We’re all historical building-ed out. From Morocco’s palaces to Spain’s cathedrals along with every other stately old building around the corner, everything looks the same now. *Oh my, not another grand, palatial palace*
So with that frame of mind we set off to visit Barcelona’s “must-see” tourist site – the La Sagrada Familia, the most famous work of the famous architect Antoni Gaudi i Cornet. Following a brief discussion on the Metro en route, we reached an agreement that in the case of the entrance fee being more than 10 Euros, we’d just stare at it from the outside.
We exited the Metro station, turned around, and went “Holy crap!” There in front of us stood the weirdest, most whimsical, yet spectacular building that either of us had ever seen. After Sara popped into Burger King to get a refreshing milkshake, we paid for the entrance fee plus audio guide (which came to a staggering 17 Euros per person) and went in.
The fact that we (and probably another 50,000 people per day) were paying top dollar to visit a construction site did not escape us. Although work began on the Sagrada Familia in 1882, construction is still ongoing (they succeeded in putting on the roof a few years ago, and it’s estimated that the entire building will be finished by 2040). Could this just be the most profitable construction site in the world?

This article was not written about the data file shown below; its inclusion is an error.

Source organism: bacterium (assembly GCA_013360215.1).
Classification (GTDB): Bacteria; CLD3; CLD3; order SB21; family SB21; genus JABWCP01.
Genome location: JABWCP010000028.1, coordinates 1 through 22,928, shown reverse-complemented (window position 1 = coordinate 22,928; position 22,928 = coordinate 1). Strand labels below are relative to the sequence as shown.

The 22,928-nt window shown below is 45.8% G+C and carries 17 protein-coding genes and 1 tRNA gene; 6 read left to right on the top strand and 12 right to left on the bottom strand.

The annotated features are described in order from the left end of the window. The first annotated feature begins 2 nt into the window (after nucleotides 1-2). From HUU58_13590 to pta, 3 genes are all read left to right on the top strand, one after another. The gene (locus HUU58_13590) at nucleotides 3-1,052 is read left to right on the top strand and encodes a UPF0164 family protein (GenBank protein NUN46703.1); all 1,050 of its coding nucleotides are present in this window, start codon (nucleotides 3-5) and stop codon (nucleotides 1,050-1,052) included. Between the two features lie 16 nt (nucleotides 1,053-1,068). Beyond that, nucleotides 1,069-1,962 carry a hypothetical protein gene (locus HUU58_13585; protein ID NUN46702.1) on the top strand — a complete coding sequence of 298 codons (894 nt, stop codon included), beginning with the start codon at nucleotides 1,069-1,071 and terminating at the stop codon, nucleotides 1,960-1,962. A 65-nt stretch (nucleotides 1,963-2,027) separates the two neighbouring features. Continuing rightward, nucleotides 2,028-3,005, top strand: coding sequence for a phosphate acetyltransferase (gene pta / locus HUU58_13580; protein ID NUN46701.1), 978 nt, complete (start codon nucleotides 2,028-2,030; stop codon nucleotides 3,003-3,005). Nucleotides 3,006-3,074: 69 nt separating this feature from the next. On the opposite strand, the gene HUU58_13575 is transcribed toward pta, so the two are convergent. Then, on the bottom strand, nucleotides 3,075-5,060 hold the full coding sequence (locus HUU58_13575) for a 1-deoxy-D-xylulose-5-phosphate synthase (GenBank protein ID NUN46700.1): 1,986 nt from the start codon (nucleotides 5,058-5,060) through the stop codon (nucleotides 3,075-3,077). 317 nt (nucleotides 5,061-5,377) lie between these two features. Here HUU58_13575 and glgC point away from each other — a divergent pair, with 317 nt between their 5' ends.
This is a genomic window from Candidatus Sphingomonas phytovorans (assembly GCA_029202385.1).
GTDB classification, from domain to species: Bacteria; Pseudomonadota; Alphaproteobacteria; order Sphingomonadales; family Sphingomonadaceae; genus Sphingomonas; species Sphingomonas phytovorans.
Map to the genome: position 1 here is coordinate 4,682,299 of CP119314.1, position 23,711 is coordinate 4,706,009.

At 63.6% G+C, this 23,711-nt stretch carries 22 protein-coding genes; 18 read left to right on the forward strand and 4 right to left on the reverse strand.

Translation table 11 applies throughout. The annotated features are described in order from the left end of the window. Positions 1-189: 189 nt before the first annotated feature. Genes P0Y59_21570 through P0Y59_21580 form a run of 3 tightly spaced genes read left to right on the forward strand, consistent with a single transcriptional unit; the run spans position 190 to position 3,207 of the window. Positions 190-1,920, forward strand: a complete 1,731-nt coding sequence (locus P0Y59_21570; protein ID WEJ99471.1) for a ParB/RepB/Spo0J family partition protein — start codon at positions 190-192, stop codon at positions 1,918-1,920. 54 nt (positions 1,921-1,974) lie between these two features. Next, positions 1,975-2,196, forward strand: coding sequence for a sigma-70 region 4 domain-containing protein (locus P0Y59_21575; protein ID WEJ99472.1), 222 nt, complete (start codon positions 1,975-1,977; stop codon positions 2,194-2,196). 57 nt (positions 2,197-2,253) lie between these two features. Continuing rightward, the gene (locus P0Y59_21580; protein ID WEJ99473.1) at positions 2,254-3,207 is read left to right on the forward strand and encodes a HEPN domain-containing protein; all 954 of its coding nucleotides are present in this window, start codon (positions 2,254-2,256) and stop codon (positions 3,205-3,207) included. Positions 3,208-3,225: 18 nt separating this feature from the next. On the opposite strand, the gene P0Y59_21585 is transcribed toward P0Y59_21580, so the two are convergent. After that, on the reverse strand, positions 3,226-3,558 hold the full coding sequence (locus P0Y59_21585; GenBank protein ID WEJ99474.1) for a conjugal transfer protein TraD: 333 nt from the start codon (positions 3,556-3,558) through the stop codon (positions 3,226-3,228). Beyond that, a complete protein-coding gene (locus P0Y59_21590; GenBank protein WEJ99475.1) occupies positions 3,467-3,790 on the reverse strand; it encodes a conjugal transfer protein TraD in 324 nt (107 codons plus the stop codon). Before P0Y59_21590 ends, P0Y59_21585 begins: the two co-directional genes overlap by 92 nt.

Its insides are just as weird, whimsical and spectacular as its outsides. Although some parts seemed a bit… Gaudi *cough cough*. Other than “Gaudi”, there’s no other way to describe Gaudi, other than “genius”. He didn’t just draw stuff, he re-invented the classical forms of columns and other structural components using complex geometry (hyperbolic paraboloid kind of stuff). This has caused La Sagrada to be ranked by some other blogger as one of the “9 Most Mathematically Interesting Buildings in the World“.
Not understanding any of the maths, what we personally liked was that Gaudi drew inspiration from nature – for example the inside of La Sagrada Familia was designed to look like a forest, arches were designed based on seashells, and columns based on tree trunks and plant leaf arrangements.
Gaudi is the most well known of the Modernistas, a group of architects who set out to create a specific Catalan architecture in Barcelona between 1880 and the 1920s. His life came to a tragic end when he was hit by a tram. Apparently nobody bothered to help because he looked like a tramp (probably too tied up with his work on La Sagrada) and he died at the hospital because he was driven there too late. Anyway, the “works of Gaudi” which includes seven properties scattered around Barcelona, have been listed as a World Heritage Site.
Now firm Gaudinistas, we trudged around Barcelona to see his other buildings (from the outside, so no entrance fee involved). We managed to see two. Of these, our favourite was Casa Battlo, for its playful design and colours. In second place was Casa Mila, which was completed in 1910 as an office block and apartments.
In souvenir shops all over town we kept seeing a mosaic lizard and other mosaic animals being sold and wondered what the heck mosaic animals had to do with Barcelona. We found out why on our trip to Park Guell, a park on a hill designed by Gaudi. Like Gaudi’s other works, the park was crawling with tourists. Unlike (most of) his other works, there is no entrance fee.